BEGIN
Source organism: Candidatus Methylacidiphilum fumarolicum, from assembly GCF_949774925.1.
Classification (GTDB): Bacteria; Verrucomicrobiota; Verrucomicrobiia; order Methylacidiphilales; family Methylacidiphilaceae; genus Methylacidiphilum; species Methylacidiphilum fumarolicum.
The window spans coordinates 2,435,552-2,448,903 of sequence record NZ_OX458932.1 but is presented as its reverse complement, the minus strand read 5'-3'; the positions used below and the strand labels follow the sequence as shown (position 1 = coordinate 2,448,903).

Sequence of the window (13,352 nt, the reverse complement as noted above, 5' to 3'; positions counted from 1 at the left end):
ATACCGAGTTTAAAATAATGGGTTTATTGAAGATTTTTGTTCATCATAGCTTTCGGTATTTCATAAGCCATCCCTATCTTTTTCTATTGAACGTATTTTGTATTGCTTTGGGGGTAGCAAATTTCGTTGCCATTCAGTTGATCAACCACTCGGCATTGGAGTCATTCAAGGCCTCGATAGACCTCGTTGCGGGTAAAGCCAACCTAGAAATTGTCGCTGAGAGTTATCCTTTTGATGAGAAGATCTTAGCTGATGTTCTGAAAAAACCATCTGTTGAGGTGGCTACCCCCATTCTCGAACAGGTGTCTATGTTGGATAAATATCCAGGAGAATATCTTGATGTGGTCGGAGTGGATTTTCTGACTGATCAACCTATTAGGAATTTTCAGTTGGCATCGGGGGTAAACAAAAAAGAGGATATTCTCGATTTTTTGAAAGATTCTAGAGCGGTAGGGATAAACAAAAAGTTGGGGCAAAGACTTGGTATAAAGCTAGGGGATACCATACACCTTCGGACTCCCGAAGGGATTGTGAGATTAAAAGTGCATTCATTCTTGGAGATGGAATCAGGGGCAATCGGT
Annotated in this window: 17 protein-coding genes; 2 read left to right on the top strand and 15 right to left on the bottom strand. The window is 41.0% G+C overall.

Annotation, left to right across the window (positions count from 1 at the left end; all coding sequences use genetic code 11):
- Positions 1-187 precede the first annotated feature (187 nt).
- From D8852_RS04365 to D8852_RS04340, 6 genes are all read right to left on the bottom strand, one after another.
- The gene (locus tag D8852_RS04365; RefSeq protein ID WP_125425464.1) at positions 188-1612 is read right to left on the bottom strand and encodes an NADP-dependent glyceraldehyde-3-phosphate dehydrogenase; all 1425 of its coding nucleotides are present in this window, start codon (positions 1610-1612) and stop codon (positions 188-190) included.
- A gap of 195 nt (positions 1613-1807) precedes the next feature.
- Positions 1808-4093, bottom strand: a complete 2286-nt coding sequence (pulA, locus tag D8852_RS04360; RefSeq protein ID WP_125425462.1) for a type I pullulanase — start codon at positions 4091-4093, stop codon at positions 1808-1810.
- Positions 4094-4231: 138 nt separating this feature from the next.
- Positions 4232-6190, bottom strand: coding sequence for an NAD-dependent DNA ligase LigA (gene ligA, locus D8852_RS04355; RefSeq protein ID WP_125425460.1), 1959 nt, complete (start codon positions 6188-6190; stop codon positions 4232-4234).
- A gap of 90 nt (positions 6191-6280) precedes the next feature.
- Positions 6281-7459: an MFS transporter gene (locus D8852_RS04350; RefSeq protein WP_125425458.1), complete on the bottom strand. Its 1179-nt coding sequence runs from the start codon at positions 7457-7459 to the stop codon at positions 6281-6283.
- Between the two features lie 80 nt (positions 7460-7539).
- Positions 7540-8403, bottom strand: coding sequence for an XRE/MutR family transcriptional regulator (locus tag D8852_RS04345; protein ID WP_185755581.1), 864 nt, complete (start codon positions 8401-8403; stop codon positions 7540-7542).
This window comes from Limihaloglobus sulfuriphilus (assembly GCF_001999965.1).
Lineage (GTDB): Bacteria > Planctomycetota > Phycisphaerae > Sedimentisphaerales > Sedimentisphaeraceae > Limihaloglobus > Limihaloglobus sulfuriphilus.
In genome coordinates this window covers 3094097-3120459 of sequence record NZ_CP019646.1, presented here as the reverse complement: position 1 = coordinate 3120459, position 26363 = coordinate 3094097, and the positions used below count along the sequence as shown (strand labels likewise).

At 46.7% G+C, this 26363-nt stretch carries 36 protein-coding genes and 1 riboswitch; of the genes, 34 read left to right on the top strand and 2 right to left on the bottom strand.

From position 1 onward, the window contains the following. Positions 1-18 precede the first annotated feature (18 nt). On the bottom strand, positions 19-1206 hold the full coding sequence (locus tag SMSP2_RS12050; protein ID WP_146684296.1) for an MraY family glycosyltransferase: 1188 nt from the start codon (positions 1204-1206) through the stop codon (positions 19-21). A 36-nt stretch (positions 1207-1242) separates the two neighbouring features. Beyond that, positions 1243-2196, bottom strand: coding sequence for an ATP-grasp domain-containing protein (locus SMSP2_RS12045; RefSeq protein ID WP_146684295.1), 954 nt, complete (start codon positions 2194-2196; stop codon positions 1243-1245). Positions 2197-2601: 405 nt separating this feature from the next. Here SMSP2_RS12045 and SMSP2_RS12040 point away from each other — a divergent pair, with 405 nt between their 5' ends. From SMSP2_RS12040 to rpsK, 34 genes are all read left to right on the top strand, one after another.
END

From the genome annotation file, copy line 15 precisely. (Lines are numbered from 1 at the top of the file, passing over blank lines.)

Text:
- A gap of 90 nt (positions 6191-6280) precedes the next feature.